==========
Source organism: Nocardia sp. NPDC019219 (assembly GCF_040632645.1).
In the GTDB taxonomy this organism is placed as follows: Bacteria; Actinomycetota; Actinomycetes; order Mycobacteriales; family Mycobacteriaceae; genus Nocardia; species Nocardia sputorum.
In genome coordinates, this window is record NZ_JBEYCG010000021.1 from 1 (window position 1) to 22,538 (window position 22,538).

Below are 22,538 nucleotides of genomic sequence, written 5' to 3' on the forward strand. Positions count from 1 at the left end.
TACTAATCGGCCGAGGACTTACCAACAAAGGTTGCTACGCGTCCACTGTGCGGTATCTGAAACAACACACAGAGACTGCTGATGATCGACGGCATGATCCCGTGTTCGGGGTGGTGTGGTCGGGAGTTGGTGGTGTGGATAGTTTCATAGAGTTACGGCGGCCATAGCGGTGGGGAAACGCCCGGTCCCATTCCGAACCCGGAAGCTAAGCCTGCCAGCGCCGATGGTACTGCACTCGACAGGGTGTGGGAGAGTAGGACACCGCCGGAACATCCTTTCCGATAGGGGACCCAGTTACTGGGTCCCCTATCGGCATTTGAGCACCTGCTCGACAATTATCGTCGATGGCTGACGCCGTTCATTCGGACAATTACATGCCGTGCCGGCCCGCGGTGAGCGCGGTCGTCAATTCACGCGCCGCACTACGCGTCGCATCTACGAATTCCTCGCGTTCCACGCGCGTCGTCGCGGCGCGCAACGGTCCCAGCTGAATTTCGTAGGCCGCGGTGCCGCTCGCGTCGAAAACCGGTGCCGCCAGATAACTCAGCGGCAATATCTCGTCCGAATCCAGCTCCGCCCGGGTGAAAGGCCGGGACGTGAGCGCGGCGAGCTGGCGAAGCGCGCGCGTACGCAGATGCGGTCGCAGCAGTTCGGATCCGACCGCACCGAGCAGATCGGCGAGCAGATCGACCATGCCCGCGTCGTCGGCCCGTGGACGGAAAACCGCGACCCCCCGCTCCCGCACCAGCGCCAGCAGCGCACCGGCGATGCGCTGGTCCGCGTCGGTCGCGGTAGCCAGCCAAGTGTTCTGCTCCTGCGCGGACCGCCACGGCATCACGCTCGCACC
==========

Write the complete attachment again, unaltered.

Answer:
Source organism: Nocardia sp. NPDC019219 (assembly GCF_040632645.1).
In the GTDB taxonomy this organism is placed as follows: Bacteria; Actinomycetota; Actinomycetes; order Mycobacteriales; family Mycobacteriaceae; genus Nocardia; species Nocardia sputorum.
In genome coordinates, this window is record NZ_JBEYCG010000021.1 from 1 (window position 1) to 22,538 (window position 22,538).

Below are 22,538 nucleotides of genomic sequence, written 5' to 3' on the forward strand. Positions count from 1 at the left end.
TACTAATCGGCCGAGGACTTACCAACAAAGGTTGCTACGCGTCCACTGTGCGGTATCTGAAACAACACACAGAGACTGCTGATGATCGACGGCATGATCCCGTGTTCGGGGTGGTGTGGTCGGGAGTTGGTGGTGTGGATAGTTTCATAGAGTTACGGCGGCCATAGCGGTGGGGAAACGCCCGGTCCCATTCCGAACCCGGAAGCTAAGCCTGCCAGCGCCGATGGTACTGCACTCGACAGGGTGTGGGAGAGTAGGACACCGCCGGAACATCCTTTCCGATAGGGGACCCAGTTACTGGGTCCCCTATCGGCATTTGAGCACCTGCTCGACAATTATCGTCGATGGCTGACGCCGTTCATTCGGACAATTACATGCCGTGCCGGCCCGCGGTGAGCGCGGTCGTCAATTCACGCGCCGCACTACGCGTCGCATCTACGAATTCCTCGCGTTCCACGCGCGTCGTCGCGGCGCGCAACGGTCCCAGCTGAATTTCGTAGGCCGCGGTGCCGCTCGCGTCGAAAACCGGTGCCGCCAGATAACTCAGCGGCAATATCTCGTCCGAATCCAGCTCCGCCCGGGTGAAAGGCCGGGACGTGAGCGCGGCGAGCTGGCGAAGCGCGCGCGTACGCAGATGCGGTCGCAGCAGTTCGGATCCGACCGCACCGAGCAGATCGGCGAGCAGATCGACCATGCCCGCGTCGTCGGCCCGTGGACGGAAAACCGCGACCCCCCGCTCCCGCACCAGCGCCAGCAGCGCACCGGCGATGCGCTGGTCCGCGTCGGTCGCGGTAGCCAGCCAAGTGTTCTGCTCCTGCGCGGACCGCCACGGCATCACGCTCGCACC